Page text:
Forecasters continue to monitor tropical disturbance off East Coast

    A tropical disturbance off northern Florida may form into a tropical depression early this week, potentially impacting the New Jersey area around July 4, forecasters say.

    There is a 60 percent chance of tropical depression formation through 48 hours, according to an outlook issued by the National Hurricane Center Sunday afternoon. Within five days, the chance increases to 80 percent. 

    From the outlook:

    Satellite wind data and surface observations indicate that the low pressure system located about 230 miles east of St. Augustine, Florida, is gradually becoming better defined as it moves slowly southward to southwestward. Although upper-level winds are only marginally favorable, a tropical depression is expected to form during the next day or two. However, the system’s proximity to dry air could inhibit significant development until environmental conditions become more conducive by late Tuesday while the low meanders offshore of the Florida east coast. The Air Force Reserve reconnaissance aircraft that was scheduled to investigate the disturbance this afternoon has been canceled, and the flight has been rescheduled for Monday morning, if necessary.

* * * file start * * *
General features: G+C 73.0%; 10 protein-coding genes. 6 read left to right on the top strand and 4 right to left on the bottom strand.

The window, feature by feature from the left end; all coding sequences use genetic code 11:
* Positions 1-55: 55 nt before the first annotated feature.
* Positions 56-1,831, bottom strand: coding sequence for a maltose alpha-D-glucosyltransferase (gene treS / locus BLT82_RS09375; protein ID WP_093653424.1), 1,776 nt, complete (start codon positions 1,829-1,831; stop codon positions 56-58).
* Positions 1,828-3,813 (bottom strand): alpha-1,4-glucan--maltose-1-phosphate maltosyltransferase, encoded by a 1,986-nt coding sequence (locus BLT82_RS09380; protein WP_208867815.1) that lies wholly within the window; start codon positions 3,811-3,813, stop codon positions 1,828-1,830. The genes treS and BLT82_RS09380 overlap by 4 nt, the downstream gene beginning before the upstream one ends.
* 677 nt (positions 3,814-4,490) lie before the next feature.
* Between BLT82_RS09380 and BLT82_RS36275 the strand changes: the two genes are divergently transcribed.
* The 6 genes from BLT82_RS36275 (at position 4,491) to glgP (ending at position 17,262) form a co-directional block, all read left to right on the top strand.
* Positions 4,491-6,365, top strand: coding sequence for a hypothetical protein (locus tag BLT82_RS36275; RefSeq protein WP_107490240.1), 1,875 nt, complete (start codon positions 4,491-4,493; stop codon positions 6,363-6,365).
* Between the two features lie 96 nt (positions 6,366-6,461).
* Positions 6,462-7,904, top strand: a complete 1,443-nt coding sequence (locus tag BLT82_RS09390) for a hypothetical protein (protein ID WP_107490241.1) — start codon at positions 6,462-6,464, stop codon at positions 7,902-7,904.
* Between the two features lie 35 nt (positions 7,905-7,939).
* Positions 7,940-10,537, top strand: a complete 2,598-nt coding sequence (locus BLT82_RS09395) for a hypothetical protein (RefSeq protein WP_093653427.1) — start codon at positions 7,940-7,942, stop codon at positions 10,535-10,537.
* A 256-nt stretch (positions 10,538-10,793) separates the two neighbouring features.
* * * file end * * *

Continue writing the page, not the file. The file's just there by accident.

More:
New Jersey may see precipitation from the system on July 4 as it interacts with a frontal boundary that forecasters say will bring heavy rain Thursday, the National Weather Service office in Mount Holly, NJ advises in a forecast discussion issued Sunday evening. 

    “The average track right now takes the low north toward the Outer Banks on Friday and then off the Mid-Atlantic coast Friday night/Saturday before exiting northeast,” according to the forecast discussion.

    Although the disturbance is expected to pass offshore, “some rain may linger behind the boundary into Friday night and early Saturday with the associated low pressure system,” the forecast discussion advises. 

    The Atlantic hurricane season began on June 1 and ends on November 30. No tropical systems have formed as of late June. 

    The season peaks in September, and 80 percent of named storms between 1981 and 2010 have formed between August and October, according to The Weather Channel. 

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